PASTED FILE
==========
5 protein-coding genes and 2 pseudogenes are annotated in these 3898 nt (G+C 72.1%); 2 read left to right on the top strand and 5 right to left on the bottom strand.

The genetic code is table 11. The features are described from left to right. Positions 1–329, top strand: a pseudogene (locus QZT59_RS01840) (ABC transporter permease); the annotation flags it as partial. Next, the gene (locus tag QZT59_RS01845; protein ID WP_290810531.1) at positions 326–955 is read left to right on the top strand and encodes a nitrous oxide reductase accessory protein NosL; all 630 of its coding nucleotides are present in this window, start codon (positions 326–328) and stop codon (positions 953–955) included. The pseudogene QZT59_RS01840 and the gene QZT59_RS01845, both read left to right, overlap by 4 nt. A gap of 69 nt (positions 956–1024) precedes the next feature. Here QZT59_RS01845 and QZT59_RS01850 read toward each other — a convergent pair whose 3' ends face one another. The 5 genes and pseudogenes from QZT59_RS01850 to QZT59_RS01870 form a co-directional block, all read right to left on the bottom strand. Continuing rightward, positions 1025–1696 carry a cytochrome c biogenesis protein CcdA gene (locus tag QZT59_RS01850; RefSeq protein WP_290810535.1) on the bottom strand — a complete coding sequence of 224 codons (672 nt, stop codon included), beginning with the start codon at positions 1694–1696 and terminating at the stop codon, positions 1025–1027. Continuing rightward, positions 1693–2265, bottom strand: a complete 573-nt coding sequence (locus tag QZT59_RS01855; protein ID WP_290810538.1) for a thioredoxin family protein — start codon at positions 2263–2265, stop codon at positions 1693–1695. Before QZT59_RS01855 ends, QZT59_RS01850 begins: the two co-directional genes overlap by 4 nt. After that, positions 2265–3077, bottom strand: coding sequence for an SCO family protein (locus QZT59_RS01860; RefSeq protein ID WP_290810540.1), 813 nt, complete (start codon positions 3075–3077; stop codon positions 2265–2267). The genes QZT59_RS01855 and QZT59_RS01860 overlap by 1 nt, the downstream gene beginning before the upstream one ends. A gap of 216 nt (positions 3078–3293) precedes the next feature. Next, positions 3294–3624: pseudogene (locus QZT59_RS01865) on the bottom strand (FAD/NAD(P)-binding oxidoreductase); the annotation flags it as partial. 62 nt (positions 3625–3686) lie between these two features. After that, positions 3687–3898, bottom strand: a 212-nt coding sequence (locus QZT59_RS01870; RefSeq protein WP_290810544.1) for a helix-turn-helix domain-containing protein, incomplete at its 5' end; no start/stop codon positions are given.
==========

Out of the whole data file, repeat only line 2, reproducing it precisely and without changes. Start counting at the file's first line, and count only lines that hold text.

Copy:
The genetic code is table 11. The features are described from left to right. Positions 1–329, top strand: a pseudogene (locus QZT59_RS01840) (ABC transporter permease); the annotation flags it as partial. Next, the gene (locus tag QZT59_RS01845; protein ID WP_290810531.1) at positions 326–955 is read left to right on the top strand and encodes a nitrous oxide reductase accessory protein NosL; all 630 of its coding nucleotides are present in this window, start codon (positions 326–328) and stop codon (positions 953–955) included. The pseudogene QZT59_RS01840 and the gene QZT59_RS01845, both read left to right, overlap by 4 nt. A gap of 69 nt (positions 956–1024) precedes the next feature. Here QZT59_RS01845 and QZT59_RS01850 read toward each other — a convergent pair whose 3' ends face one another. The 5 genes and pseudogenes from QZT59_RS01850 to QZT59_RS01870 form a co-directional block, all read right to left on the bottom strand. Continuing rightward, positions 1025–1696 carry a cytochrome c biogenesis protein CcdA gene (locus tag QZT59_RS01850; RefSeq protein WP_290810535.1) on the bottom strand — a complete coding sequence of 224 codons (672 nt, stop codon included), beginning with the start codon at positions 1694–1696 and terminating at the stop codon, positions 1025–1027. Continuing rightward, positions 1693–2265, bottom strand: a complete 573-nt coding sequence (locus tag QZT59_RS01855; protein ID WP_290810538.1) for a thioredoxin family protein — start codon at positions 2263–2265, stop codon at positions 1693–1695. Before QZT59_RS01855 ends, QZT59_RS01850 begins: the two co-directional genes overlap by 4 nt. After that, positions 2265–3077, bottom strand: coding sequence for an SCO family protein (locus QZT59_RS01860; RefSeq protein ID WP_290810540.1), 813 nt, complete (start codon positions 3075–3077; stop codon positions 2265–2267). The genes QZT59_RS01855 and QZT59_RS01860 overlap by 1 nt, the downstream gene beginning before the upstream one ends. A gap of 216 nt (positions 3078–3293) precedes the next feature. Next, positions 3294–3624: pseudogene (locus QZT59_RS01865) on the bottom strand (FAD/NAD(P)-binding oxidoreductase); the annotation flags it as partial. 62 nt (positions 3625–3686) lie between these two features. After that, positions 3687–3898, bottom strand: a 212-nt coding sequence (locus QZT59_RS01870; RefSeq protein WP_290810544.1) for a helix-turn-helix domain-containing protein, incomplete at its 5' end; no start/stop codon positions are given.